Posted on June 21, 2016 by staff

Silicon Canal driving Birmingham’s tech offering


The UK’s thriving digital economy is about much more than Shoreditch, Cambridge and Manchester as like-minded organisations ‘cluster’ together in towns and cities across the country. Every day this week we are training the spotlight on a lesser-known area.

Creative ideas are flowing in Birmingham’s Silicon Canal, just one of the digital networks driving the tech sector in the UK’s second largest city.

Greater Birmingham’s digital economy includes more than 6,000 firms, more than any other core city in the UK, according to the city’s strategic marketing partnership, employing around 36,000 people.

More than 25 per cent of the UK’s games workforce is based there.

Neil Rami, chief executive of Marketing Birmingham, said: “With an impressive membership list of start-ups and SMEs, together with strong connections throughout the tech and digital sectors in the city, Silicon Canal provides an excellent network of cutting-edge businesses.”

Neil Rami of Marketing Birmingham

Support from local networks such as Silicon Canal is strong, with 82% of survey respondents ranking it as a key benefit, while events like hackathon Launch48 provide support and mentorship.

“Silicon Canal’s leadership team is extremely active and eager to promote the city’s tech offering outside the region’s borders,” Rami continued.

“As a result of being so well connected, dedicated and informed, their role in supporting innovation extends beyond the obvious role they play in assisting start-ups and scale-ups.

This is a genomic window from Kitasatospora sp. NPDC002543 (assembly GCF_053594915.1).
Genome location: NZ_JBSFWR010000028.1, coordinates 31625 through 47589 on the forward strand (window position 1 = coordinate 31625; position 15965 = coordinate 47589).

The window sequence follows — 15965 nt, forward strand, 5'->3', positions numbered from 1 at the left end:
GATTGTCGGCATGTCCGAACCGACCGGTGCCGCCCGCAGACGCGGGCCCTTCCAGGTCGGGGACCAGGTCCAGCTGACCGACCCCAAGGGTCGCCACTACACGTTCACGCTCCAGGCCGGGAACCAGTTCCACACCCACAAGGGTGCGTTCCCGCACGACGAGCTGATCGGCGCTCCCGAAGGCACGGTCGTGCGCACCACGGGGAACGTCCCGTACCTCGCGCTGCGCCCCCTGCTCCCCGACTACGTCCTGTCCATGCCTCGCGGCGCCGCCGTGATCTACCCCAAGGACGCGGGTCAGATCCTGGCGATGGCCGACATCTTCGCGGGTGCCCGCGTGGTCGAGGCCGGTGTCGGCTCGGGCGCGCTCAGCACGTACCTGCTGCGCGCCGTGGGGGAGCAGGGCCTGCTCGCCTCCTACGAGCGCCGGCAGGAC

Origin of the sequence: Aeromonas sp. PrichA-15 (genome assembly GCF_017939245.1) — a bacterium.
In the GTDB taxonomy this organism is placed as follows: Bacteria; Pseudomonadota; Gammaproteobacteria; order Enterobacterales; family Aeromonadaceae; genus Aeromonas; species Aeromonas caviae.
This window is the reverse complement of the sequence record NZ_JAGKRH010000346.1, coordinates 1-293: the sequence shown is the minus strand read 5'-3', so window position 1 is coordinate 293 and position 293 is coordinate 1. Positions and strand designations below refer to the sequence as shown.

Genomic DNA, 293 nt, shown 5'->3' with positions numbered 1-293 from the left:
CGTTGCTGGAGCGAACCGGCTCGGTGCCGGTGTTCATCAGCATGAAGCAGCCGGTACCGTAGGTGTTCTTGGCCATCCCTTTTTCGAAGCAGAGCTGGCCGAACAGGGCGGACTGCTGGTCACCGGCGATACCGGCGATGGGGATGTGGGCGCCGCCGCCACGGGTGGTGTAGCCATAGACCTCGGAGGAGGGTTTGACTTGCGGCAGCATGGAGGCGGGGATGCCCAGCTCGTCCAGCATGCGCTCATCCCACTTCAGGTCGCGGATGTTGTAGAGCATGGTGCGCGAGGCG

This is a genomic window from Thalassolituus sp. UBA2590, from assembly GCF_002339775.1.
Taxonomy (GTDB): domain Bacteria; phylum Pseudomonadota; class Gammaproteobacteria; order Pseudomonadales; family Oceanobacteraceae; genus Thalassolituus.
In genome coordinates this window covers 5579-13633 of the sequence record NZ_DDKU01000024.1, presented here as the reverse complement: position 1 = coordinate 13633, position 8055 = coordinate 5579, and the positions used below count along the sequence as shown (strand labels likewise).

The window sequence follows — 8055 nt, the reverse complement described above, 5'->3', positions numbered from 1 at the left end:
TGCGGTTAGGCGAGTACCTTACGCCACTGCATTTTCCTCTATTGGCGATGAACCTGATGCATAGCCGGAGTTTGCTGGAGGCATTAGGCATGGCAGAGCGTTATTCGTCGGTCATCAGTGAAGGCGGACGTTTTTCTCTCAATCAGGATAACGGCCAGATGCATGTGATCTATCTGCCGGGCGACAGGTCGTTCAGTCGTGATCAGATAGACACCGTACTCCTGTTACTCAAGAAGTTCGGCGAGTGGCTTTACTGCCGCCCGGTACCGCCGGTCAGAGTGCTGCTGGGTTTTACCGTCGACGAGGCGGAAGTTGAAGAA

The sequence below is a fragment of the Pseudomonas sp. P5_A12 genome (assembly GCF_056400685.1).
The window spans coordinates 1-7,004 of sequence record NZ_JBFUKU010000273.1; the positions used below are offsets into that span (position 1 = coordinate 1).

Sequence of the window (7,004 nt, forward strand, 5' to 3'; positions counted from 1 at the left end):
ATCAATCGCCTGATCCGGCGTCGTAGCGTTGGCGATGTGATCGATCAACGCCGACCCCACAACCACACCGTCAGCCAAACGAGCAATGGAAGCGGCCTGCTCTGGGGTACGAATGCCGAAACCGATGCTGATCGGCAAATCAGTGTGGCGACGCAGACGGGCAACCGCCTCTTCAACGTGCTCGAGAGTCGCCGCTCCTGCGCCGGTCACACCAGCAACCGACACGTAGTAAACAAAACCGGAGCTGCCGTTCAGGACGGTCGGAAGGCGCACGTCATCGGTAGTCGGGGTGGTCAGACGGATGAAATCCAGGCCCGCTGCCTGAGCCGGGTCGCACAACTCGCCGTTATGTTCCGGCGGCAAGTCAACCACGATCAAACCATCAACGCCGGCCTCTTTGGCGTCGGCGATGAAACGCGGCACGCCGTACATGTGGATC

“Silicon Canal assists its company’s innovation projects; provides relevant contacts, connections and knowledgeable advisors; ensures companies are abreast of the latest movements and advances within technology; and that businesses are benefiting the whole sector by helping them to innovate quickly and cost effectively.”

Birmingham has the fifth-largest digital turnover – £1.8billion – after London, Reading and Bracknell, Bristol and Bath, and Manchester.

With a history of advanced manufacturing, Birmingham is now building emerging specialisms including digital advertising and marketing, plus enterprise software and cloud computing.

“The benefit of independent, active and knowledgeable clusters such as Silicon Canal is the trusted and reliable hubs they create,” Rami added.

“Such clusters provide a support system for the innovative endeavours of companies of all sizes, in one of the fastest-moving and ever evolving sectors.”

The city’s affordable property and local talent pool from three universities enable home-grown start-ups to flourish while also attracting major companies, such as ASOS, to the area.

The Innovation Birmingham Campus for the tech and start-up community opened iCentrum, a new £8m development to showcase collaborative technology, in March.